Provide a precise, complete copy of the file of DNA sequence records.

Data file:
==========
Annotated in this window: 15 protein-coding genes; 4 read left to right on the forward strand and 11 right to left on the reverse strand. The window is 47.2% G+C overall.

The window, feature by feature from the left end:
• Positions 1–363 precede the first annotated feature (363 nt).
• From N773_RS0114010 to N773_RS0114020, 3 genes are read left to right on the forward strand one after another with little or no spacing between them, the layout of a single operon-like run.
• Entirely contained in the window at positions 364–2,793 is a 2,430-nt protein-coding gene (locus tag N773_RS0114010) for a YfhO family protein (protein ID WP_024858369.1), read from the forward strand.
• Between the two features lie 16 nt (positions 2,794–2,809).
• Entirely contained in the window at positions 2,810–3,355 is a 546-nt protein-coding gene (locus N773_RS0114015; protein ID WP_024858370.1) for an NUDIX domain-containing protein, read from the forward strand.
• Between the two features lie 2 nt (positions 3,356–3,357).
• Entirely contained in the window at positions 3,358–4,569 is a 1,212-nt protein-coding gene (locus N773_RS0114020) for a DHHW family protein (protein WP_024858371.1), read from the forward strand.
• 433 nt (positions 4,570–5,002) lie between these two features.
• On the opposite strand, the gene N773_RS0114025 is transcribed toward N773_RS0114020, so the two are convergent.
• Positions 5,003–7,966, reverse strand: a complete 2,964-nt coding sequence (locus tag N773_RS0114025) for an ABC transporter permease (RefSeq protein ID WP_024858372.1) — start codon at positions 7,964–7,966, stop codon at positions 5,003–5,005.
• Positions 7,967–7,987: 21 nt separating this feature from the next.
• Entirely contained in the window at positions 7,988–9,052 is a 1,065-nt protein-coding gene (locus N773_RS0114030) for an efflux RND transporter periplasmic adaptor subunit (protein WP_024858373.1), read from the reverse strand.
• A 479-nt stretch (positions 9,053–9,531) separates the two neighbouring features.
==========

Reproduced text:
Annotated in this window: 15 protein-coding genes; 4 read left to right on the forward strand and 11 right to left on the reverse strand. The window is 47.2% G+C overall.

The window, feature by feature from the left end:
• Positions 1–363 precede the first annotated feature (363 nt).
• From N773_RS0114010 to N773_RS0114020, 3 genes are read left to right on the forward strand one after another with little or no spacing between them, the layout of a single operon-like run.
• Entirely contained in the window at positions 364–2,793 is a 2,430-nt protein-coding gene (locus tag N773_RS0114010) for a YfhO family protein (protein ID WP_024858369.1), read from the forward strand.
• Between the two features lie 16 nt (positions 2,794–2,809).
• Entirely contained in the window at positions 2,810–3,355 is a 546-nt protein-coding gene (locus N773_RS0114015; protein ID WP_024858370.1) for an NUDIX domain-containing protein, read from the forward strand.
• Between the two features lie 2 nt (positions 3,356–3,357).
• Entirely contained in the window at positions 3,358–4,569 is a 1,212-nt protein-coding gene (locus N773_RS0114020) for a DHHW family protein (protein WP_024858371.1), read from the forward strand.
• 433 nt (positions 4,570–5,002) lie between these two features.
• On the opposite strand, the gene N773_RS0114025 is transcribed toward N773_RS0114020, so the two are convergent.
• Positions 5,003–7,966, reverse strand: a complete 2,964-nt coding sequence (locus tag N773_RS0114025) for an ABC transporter permease (RefSeq protein ID WP_024858372.1) — start codon at positions 7,964–7,966, stop codon at positions 5,003–5,005.
• Positions 7,967–7,987: 21 nt separating this feature from the next.
• Entirely contained in the window at positions 7,988–9,052 is a 1,065-nt protein-coding gene (locus N773_RS0114030) for an efflux RND transporter periplasmic adaptor subunit (protein WP_024858373.1), read from the reverse strand.
• A 479-nt stretch (positions 9,053–9,531) separates the two neighbouring features.